Atmuir History, Family Crest & Coats of Arms

Early Origins of the Atmuir family

The surname Atmuir was first found in the Hundredorum Rolls of 1273 where John atte Mor, Norfolk; Adam atte More, Oxfordshire; Fulco de la More, Huntingdonshire; and Pontius de la More, Yorkshire were listed. Later the Yorkshire Poll Tax Rolls of 1379 listed Alicia del More; and Johannes atte More. [1]

Eadmer or Edmer (d. 1124?), was an early English "historian and monk of Canterbury at the end of the eleventh and the beginning of the twelfth century, distinguished among his contemporaries for high character and literary powers. His works, the principal part of which have survived to our day, fully justify his reputation. There are few better pieces of contemporary history than his 'Historia Novorum;' and his biographies, especially that of Anselm, are of a higher order than most similar compositions. Nothing apparently is known of Eadmer before he emerges into notice as the close companion and friend of Archbishop Anselm." [2]

In Devon, Andrew Attemore was Warden of St Mary's College, Ottery St Mary in 1350.

Early History of the Atmuir family

This web page shows only a small excerpt of our Atmuir research. Another 131 words (9 lines of text) covering the years 1510, 1600, 1095, 1412, 1556, 1455 and 1487 are included under the topic Early Atmuir History in all our PDF Extended History products and printed products wherever possible.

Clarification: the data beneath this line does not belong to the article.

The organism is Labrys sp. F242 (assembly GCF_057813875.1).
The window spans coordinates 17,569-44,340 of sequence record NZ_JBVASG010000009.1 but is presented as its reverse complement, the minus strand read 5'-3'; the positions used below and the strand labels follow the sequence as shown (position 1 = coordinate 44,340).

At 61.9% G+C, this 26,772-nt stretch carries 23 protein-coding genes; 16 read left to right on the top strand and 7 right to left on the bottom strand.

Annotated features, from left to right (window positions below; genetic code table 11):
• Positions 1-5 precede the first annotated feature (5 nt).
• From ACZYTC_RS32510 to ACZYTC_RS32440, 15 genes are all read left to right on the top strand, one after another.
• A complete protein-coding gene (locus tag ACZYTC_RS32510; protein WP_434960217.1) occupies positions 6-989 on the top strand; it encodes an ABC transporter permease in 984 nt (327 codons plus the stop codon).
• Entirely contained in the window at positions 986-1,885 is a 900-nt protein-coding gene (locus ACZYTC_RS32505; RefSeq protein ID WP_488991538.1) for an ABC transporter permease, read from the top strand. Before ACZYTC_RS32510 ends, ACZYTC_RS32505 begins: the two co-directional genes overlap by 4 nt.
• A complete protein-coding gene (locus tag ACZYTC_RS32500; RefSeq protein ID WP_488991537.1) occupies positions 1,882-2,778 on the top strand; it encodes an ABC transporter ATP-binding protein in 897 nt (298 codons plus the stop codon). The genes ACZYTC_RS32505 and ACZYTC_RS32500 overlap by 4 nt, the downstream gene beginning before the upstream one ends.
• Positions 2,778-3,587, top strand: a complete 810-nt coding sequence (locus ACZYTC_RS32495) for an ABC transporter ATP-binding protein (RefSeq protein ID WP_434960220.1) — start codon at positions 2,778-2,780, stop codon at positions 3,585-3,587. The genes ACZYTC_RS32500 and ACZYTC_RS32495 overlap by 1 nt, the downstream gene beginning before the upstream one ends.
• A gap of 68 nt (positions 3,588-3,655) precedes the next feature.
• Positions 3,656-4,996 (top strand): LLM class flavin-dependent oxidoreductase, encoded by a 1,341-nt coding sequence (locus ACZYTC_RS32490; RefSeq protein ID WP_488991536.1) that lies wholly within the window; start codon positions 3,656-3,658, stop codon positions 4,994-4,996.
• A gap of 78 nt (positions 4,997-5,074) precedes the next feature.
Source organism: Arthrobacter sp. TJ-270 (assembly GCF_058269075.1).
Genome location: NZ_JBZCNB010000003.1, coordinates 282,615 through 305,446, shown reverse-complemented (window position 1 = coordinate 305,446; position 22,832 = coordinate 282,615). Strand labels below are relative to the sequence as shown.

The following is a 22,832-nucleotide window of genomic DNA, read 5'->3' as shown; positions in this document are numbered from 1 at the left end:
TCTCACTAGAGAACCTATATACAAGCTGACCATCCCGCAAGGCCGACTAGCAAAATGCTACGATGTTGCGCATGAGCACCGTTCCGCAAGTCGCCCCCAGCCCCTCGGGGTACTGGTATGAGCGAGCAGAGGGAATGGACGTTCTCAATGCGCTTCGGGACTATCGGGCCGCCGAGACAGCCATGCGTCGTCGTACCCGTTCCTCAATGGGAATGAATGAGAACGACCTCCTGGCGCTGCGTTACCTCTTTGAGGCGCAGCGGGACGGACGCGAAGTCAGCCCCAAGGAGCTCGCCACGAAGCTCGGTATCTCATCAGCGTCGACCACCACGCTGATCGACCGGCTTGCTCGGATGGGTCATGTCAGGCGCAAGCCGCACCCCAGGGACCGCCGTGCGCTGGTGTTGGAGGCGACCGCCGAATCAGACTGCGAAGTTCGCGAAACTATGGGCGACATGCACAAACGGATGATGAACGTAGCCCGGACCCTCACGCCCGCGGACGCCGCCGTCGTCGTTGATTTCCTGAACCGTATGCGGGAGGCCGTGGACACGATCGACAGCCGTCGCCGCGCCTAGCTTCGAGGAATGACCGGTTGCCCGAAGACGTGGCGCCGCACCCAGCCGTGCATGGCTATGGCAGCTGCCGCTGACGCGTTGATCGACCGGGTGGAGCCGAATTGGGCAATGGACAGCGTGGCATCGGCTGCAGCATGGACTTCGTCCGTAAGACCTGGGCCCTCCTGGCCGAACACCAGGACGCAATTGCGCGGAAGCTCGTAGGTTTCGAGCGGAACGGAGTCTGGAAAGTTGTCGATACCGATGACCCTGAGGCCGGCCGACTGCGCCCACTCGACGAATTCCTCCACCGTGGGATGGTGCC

Atmuir Spelling Variations

One relatively recent invention that did much to standardize English spelling was the printing press. However, before its invention even the most literate people recorded their names according to sound rather than spelling. The spelling variations under which the name Atmuir has appeared include Atmore, Atmuir, Atmoor, Hatmoor, Hatmore, Hadmore, Admore, Hadmoor, Hadmuir, Addmore, Attmore, Attmoor and many more.

Early Notables of the Atmuir family (pre 1700)

More information is included under the topic Early Atmuir Notables in all our PDF Extended History products and printed products wherever possible.

Migration of the Atmuir family

At this time, the shores of the New World beckoned many English families that felt that the social climate in England was oppressive and lacked opportunity for change. Thousands left England at great expense in ships that were overcrowded and full of disease. A great portion of these settlers never survived the journey and even a greater number arrived sick, starving, and without a penny. The survivors, however, were often greeted with greater opportunity than they could have experienced back home. These English settlers made significant contributions to those colonies that would eventually become the United States and Canada. An examination of early immigration records and passenger ship lists revealed that people bearing the name Atmuir arrived in North America very early: Alfred L. Atmore, aged 35, who arrived at Ellis Island from Phila. Pa., in 1915; Annie H. Atmore, aged 29, who arrived at Ellis Island, in 1893; Annie Milton Atmore, aged 50, who arrived at Ellis Island from Hattiesburg, Miss. U.S.A., in 1913.



  1. ^ Bardsley, C.W, A Dictionary of English and Welsh Surnames: With Special American Instances. Wiltshire: Heraldry Today, 1901. Print. (ISBN 0-900455-44-6)
  2. ^ Smith, George (ed), Dictionary of National Biography. London: Smith, Elder & Co., 1885-1900. Print


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